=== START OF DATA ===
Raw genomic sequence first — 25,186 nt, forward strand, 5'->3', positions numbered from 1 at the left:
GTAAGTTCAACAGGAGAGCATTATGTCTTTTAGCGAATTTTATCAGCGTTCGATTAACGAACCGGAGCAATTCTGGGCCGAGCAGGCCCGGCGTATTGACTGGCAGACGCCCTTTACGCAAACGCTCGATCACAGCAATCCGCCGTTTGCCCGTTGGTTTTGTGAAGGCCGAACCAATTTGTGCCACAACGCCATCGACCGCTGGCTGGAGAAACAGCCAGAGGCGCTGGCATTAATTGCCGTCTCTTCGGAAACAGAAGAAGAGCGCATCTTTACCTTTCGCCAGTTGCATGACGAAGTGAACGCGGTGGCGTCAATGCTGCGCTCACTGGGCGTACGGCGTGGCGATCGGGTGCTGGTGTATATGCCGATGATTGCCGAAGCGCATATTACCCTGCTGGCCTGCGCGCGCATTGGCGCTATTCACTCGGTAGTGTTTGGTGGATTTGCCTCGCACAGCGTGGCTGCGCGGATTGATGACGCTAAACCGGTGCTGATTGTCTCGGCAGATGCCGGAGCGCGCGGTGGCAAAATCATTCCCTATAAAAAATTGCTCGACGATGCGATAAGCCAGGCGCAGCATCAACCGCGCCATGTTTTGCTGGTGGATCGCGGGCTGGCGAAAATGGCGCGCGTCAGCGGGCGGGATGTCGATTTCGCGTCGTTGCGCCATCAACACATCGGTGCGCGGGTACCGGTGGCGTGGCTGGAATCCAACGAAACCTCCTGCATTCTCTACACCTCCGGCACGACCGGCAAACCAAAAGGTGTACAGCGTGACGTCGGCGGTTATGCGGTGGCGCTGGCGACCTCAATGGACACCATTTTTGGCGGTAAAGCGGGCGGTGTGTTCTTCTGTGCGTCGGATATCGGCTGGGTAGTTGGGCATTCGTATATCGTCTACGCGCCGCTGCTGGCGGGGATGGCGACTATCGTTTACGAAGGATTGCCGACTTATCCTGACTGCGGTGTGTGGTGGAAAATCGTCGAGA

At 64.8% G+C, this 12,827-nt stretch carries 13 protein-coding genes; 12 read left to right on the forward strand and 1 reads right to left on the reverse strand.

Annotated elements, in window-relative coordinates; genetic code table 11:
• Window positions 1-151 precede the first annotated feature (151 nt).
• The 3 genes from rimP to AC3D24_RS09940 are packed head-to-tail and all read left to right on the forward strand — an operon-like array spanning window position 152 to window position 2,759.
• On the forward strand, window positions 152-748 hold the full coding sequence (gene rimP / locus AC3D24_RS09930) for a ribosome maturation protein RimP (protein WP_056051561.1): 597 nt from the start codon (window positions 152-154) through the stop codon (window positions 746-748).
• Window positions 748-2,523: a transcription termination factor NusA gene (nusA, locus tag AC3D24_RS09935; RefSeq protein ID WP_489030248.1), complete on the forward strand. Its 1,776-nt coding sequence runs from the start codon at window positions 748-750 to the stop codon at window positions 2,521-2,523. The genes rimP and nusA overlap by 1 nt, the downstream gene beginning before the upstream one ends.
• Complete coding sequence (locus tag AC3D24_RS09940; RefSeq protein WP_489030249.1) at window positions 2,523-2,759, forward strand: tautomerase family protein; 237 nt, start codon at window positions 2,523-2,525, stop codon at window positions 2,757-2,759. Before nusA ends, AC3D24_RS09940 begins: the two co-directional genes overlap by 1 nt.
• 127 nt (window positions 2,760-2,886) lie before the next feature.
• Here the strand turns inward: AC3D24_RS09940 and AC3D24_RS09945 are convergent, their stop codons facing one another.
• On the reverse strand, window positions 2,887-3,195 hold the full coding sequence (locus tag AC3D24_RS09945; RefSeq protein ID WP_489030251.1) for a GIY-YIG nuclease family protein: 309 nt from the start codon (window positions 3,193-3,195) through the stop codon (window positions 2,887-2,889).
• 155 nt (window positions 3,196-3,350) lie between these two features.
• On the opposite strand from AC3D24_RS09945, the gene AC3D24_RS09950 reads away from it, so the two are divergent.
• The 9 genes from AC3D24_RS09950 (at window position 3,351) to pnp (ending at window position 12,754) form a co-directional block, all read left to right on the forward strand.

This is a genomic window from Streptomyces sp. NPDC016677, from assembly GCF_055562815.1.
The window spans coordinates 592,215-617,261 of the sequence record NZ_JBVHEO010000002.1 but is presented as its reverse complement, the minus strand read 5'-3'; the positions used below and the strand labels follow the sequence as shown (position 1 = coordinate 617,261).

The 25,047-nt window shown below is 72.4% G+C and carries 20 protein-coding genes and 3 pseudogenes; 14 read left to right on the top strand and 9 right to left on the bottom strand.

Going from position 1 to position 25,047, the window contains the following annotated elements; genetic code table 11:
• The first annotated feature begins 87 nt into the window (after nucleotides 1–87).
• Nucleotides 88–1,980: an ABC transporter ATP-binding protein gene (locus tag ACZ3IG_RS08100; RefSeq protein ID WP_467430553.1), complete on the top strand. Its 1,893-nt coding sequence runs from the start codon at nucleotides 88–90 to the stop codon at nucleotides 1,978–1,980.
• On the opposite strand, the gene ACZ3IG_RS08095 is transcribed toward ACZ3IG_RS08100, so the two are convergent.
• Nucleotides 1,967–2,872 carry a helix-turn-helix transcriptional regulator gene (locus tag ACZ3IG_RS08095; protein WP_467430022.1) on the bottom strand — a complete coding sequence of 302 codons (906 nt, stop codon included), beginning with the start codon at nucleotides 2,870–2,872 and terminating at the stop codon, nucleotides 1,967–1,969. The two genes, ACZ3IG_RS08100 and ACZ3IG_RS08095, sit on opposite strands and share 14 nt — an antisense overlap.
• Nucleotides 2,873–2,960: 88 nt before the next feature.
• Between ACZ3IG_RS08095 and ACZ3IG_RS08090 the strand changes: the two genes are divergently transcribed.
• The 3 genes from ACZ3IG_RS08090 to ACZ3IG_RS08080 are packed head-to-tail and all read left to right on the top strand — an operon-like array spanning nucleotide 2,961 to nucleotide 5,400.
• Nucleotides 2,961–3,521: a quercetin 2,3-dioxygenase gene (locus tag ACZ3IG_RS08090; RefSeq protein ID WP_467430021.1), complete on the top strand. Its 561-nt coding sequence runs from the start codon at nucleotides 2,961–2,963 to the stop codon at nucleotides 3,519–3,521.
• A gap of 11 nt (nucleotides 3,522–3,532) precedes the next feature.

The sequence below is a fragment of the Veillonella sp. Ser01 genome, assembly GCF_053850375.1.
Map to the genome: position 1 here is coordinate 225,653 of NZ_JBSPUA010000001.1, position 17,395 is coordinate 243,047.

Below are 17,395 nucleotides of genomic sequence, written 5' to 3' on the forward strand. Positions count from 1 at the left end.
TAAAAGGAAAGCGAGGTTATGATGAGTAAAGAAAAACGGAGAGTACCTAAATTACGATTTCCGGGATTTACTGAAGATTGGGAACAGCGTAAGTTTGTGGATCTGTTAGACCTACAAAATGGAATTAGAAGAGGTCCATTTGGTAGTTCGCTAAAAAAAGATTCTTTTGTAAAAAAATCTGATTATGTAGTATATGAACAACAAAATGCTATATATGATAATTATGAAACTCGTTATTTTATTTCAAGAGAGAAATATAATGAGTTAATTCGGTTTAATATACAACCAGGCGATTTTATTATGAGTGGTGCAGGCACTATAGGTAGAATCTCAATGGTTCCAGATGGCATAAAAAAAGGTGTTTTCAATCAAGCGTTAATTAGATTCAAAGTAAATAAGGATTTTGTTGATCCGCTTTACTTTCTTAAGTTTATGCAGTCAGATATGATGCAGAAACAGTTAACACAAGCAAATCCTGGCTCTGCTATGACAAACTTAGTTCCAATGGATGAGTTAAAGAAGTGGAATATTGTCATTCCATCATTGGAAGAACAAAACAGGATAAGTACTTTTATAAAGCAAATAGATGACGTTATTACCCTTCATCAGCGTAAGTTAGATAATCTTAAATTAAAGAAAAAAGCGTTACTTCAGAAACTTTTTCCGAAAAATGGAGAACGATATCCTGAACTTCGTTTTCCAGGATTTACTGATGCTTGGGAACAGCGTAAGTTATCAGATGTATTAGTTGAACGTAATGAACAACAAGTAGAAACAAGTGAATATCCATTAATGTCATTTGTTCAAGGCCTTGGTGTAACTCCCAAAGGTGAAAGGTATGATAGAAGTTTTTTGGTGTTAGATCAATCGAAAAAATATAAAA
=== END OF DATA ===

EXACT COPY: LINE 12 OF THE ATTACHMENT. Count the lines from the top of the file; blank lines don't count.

• On the reverse strand, window positions 2,887-3,195 hold the full coding sequence (locus tag AC3D24_RS09945; RefSeq protein ID WP_489030251.1) for a GIY-YIG nuclease family protein: 309 nt from the start codon (window positions 3,193-3,195) through the stop codon (window positions 2,887-2,889).